How safe is the NHS blood today? A stable base of unpaid donors is vital

NHS Blood and Transplant team leader, senior sister Sheryl Sanderson, has appealed for new blood don

NHS Blood and Transplant team leader, senior sister Sheryl Sanderson, has appealed for new blood donors to sign up. Picture: Nigel Sutton - Credit: Nigel Sutton

On any day, any one of us might need blood in an emergency - yet just one in 25 of us are registered to donate.

Amit Ghelani needs blood transfusions every three weeks

Amit Ghelani needs blood transfusions every three weeks - Credit: Archant

With more than 6,000 units of blood needed every day, it’s the job of NHS Blood and Transplant (NHSBT) to ensure when that critical moment comes, the stocks are available.

Last week the Recorder reported on the NHS contaminated blood scandal that affected thousands in the 1970s and 1980s.

One of those was East Ham resident Victor Farrugia, who died of Aids contracted from contaminated NHS blood products used to treat the blood clotting disorder haemophilia.

The British government continued to import blood products from America taken from high-risk donors, including prisoners and drug addicts, even after being warned they carried a risk.

Today practices have moved on and standards have risen. Donated blood is now heat treated to kill or remove any viruses that may be present and scientists check every donation for a number of different infections.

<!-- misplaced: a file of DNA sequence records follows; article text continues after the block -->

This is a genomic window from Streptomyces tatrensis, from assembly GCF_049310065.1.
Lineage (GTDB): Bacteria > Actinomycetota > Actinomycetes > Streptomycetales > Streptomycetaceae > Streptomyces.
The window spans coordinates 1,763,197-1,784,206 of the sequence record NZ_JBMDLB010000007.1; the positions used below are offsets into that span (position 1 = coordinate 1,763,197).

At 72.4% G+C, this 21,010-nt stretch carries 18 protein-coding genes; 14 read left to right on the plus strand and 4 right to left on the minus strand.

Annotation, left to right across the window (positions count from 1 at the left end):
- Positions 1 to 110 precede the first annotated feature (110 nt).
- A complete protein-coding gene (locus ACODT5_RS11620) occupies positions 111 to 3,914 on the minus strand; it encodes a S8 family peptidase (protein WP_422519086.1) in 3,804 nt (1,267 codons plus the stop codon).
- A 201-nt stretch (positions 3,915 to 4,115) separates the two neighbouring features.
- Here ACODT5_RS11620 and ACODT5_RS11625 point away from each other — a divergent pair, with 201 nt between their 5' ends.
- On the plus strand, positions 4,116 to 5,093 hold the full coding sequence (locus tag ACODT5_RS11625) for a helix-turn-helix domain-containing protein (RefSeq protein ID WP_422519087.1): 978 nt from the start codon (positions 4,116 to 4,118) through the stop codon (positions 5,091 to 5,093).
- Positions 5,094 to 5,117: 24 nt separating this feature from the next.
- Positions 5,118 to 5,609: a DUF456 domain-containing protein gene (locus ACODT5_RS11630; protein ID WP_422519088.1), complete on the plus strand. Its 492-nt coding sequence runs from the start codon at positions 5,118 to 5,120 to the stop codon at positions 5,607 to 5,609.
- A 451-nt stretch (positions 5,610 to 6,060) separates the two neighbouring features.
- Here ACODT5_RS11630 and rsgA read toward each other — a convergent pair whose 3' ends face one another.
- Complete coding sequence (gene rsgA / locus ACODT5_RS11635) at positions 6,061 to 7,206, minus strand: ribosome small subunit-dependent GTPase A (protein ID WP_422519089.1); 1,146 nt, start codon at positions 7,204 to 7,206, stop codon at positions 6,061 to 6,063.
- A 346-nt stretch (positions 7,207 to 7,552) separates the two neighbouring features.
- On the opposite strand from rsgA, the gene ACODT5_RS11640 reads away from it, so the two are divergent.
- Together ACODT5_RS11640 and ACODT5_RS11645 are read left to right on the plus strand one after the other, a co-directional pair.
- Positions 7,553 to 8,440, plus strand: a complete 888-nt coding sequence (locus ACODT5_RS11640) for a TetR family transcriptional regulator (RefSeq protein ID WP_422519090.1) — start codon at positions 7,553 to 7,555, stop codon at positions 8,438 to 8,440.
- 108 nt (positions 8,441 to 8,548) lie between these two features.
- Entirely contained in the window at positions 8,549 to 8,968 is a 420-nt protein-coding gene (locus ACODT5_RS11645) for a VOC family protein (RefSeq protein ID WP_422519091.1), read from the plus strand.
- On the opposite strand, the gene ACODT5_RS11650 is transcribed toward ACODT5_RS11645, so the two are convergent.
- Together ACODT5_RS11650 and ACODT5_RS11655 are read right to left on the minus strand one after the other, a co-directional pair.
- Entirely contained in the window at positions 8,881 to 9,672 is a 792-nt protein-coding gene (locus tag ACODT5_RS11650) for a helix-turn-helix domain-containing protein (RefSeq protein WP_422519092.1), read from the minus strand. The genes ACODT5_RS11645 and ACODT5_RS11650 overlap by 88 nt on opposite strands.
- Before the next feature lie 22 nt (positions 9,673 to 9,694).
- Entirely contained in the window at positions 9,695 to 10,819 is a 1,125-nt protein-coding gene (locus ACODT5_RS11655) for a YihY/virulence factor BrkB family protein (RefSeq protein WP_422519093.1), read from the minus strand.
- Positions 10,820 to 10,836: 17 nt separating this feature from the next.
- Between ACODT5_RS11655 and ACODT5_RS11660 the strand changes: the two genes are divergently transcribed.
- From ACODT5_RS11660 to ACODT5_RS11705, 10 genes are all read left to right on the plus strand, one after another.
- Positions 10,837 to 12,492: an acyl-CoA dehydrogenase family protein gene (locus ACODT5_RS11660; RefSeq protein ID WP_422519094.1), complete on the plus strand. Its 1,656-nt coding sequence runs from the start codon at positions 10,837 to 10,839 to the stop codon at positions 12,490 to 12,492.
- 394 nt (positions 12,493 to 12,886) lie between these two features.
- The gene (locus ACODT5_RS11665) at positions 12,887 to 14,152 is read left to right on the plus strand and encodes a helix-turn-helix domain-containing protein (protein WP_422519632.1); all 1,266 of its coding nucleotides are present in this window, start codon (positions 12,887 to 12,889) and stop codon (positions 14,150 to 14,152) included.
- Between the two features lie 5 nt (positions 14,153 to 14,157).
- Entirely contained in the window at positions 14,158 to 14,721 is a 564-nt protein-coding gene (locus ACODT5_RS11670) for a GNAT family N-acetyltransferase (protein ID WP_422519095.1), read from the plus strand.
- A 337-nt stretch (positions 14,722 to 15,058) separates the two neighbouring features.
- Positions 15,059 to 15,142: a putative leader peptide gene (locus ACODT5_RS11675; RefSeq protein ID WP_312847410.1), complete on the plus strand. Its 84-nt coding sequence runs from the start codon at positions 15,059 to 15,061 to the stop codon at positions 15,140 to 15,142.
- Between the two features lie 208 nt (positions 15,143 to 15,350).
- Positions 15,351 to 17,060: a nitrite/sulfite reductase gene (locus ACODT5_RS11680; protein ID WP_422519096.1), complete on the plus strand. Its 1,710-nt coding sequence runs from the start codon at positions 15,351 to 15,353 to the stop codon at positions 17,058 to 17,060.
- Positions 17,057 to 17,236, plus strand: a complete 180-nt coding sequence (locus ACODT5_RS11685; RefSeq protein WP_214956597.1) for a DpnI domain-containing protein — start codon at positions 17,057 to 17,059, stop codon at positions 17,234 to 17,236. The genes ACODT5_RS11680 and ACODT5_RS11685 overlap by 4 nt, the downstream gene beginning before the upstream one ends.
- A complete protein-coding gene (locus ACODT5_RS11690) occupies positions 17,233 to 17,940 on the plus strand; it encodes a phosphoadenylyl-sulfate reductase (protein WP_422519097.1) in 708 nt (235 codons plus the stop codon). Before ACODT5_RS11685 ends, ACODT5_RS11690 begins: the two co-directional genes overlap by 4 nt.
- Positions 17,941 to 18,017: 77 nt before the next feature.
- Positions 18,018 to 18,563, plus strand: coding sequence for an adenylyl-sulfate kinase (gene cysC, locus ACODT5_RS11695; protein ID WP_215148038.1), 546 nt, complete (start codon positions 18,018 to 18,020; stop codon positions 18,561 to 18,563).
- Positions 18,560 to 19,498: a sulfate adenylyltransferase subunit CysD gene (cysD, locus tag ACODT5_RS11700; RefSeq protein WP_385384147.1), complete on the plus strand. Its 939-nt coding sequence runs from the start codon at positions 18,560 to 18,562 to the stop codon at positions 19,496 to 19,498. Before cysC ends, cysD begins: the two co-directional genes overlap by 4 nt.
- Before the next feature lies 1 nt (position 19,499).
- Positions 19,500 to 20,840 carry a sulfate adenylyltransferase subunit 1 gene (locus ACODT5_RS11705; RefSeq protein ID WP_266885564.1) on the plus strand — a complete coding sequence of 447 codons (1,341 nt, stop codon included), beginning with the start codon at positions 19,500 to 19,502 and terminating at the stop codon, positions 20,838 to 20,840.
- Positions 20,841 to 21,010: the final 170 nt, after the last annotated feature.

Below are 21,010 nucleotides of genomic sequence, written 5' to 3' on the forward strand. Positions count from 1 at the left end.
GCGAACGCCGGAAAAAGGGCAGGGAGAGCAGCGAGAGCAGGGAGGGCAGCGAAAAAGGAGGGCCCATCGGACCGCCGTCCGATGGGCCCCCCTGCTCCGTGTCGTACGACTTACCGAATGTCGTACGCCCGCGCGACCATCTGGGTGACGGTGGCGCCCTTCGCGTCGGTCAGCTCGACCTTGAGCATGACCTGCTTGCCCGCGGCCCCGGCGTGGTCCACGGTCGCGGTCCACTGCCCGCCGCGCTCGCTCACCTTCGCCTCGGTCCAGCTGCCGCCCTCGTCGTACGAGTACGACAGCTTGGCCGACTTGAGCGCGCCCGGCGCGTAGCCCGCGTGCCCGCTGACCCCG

But the World Health Organisation says the only way an adequate and reliable supply of safe blood can be assured is by a stable base of voluntary, unpaid blood donors.

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As of June 2014 there were 1,153 registered donors in West Ham and 887 in East Ham.

Amit Ghelani, 29, has first hand experience of their vital importance. He has the blood disorder beta thalassemia major and needs transfusions every three weeks.

“Without blood transfusions, it would be game over for me,” he said. “I’ve never taken the blood I receive for granted.

“I’ve never turned up and there’s been no blood for me, but there’s always a concern.”

Demand from hospitals has fallen, with figures showing England and Wales asked for 1.7million units of blood during 2013-14, 125,000 fewer than two years earlier. But there were also 40 per cent (120,000) fewer new blood donors last year compared to a decade ago.

Sheryl Sanderson is a senior sister with NHSBT and worked previously in A&E for 15 years, where she saw blood transfusions save lives.

“You literally see somebody who is almost transparent come in and transfuse them and it’s like changing the battery in a person,” she said. “There is no synthetic alternative.”

She encouraged new donors to sign up saying: “Where else can you take an hour to save a life?”

Will you be giving blood to help save a life? Write, giving full contact details, to